DJ Please, Pick Up Your Phone – This Week’s Links

One of the year’s final mega-conventions looms this weekend, as New York Comic Con returns for a 2023 edition, just as news arrives that a former, high-profile tenant of that particular city might be looking for a new dance partner, but, even if that just turns out to be scuttlebutt, well, then there will always be this week’s links, below.

This week’s news.

• Starting the week with awards news, as winners from last weekend’s annual convention of the Association of American Editorial Cartoonists were announced, with Ink Bottle Awards, which are given to individuals or groups for their dedication to the spirit of the profession and significant contribution to the art of editorial cartooning, taken home by DD Degg, Alan Gardner, and Mike Peterson of The Daily Cartoonist; Michael Cavna of The Washington Post; Matt Bors of The Nib; and AAEC volunteer Maryellen Dabaghian; and Kentucky’s Joel Pett was named as the winner of the 2023 Rex Babin Memorial Award for Excellence in Local Cartooning, with Boston’s Sage Stossel selected as this year’s finalist.

• The Beat shared news of some recent personnel goings-on at Oni Press, as Karl Bollers, Megan Brown, Andy McElliot, Winston Gambro, Matt Harding, Chris Robinson, and Kaia Rokke join the publisher; while editor Zack Soto has left Oni to return to personal cartooning endeavours.

• In memoriam, remembering those the world of comics has lost, and news was shared this week of the passing of storied artist and writer Keith Giffen, who has died at the age of 70 - Giffen’s family shared a pre-written, self-penned post announcing the creator’s death, which reads “I told them I was sick… Anything not to go to New York Comic Con, Thanx, Keith Giffen 1952-2023, Bwah ha ha ha ha.”

This week’s reviews.


• Frank M. Young reviews the inventive premises of Ed Subitzky’s Poor Helpless Comics! The Cartoons (and More) of Ed Subitzky - “This long-overdue book is a great discovery from our recent past: a playful, risk-taking, revolutionary comedic vision that never fails to astonish. In the course of this formidable tome, we get to know Subitzky and his life story via an ongoing interview conducted by Mark Newgarden. This dialogue, interspersed through the book, sheds light on a man who was a natural fit for the National Lampoon mindset.”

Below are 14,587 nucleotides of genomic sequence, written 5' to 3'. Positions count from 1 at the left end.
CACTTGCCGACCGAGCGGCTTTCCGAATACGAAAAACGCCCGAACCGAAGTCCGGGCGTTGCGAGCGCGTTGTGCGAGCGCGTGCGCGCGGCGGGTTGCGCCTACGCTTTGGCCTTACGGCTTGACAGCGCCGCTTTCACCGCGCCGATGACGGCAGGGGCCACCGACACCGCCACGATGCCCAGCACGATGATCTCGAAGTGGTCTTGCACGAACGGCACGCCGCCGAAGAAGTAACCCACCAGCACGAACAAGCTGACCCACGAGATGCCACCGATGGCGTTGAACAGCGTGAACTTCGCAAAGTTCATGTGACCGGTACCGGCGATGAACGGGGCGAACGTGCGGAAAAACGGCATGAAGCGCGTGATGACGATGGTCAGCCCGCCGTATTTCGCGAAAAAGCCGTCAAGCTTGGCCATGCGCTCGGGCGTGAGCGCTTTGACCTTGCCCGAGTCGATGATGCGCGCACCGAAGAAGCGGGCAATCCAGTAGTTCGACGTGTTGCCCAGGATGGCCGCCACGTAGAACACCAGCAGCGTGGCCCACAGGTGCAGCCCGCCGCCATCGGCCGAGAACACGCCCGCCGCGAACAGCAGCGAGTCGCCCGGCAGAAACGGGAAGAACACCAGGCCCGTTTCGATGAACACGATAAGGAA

• Joe McCulloch reviews the subtler evocations of Daniel Clowes’ Monica - “Importantly, while the stories are in a basically consecutive order, their details do not easily line up, and at times seem contradictory. We must therefore look between the panels: figuratively, in that I will argue that not all of the events depicted in Monica actually occur in the 'reality' of the book, and also literally.”

• Tegan O’Neil reviews the endearing modesty of Glenn Dakin’s A Trial Death - And Other Stories - “Dakin’s line here is quite gratifying. He shares with Campbell that same commitment to the seemingly tossed-off, the casual brushstroke that appears in places as much a species of squib as a deliberate mark. There’s a similar feel to later Feiffer here, casual at first glance but in fact quite precise. The line goes where it needs to go, no more and no less.”



• Ryan Sonneville reviews the limited appeal of Erica Schultz, Edgar Salazar, et al’s X-23: Deadly Regenesis.

• David Brooke reviews the riveting narrative of Christian Ward’s Batman: City of Madness #1.

• Timothy O’Neil reviews the tight action of Anthony Oliveiria, Maria Frohlich, et al’s Captain Marvel: Assault on Eden #1.

• Collier Jennings reviews the chilling horror of David Pepose, Alex Cormack, et al’s The Devil That Wears My Face #1.


The Beat

• Cy Beltran reviews the interesting reintroduction of Marvel Comics’ Superior Spider-Man Returns #1.

• Michael Kurt reviews the fitting voice of Tony Fleecs, Justin Greenwood, et al’s Army of Darkness Forever #1.

• Beau Q. reviews the fresh twists of Declan Shalvey’s Old Dog: Redact One.

• Justin Guerrero reviews the enjoyable dynamics of Son M, Sam Curtis, et al's Animal Heads.

• Joe Savill reviews the refreshing heroics of Bukimi Miki’s Shy, translated by Ajani Oloye.

• D. Morris reviews the welcome return of Kanako Inuki’s Be Very Afraid of Kanako Inuki, translated by Kevin Gifford.


Broken Frontier

Andy Oliver reviews the hypnotic kaleidoscope of Fatima Wajid’s Prism, and the haunting approach of Olivia Sualdea’s Release.


Four Color Apocalypse

Ryan Carey reviews the unnerving effect of George Wylesol’s Curses.


The Guardian

Rachel Cooke reviews the wicked humour of Daniel Clowes’ Monica.


House to Astonish

Paul O’Brien has capsule reviews of Marvel Comics’ X-Men Unlimited Infinity Comic #107, X-Men #27, Immortal X-Men #16, and X-Force #45.


Library Journal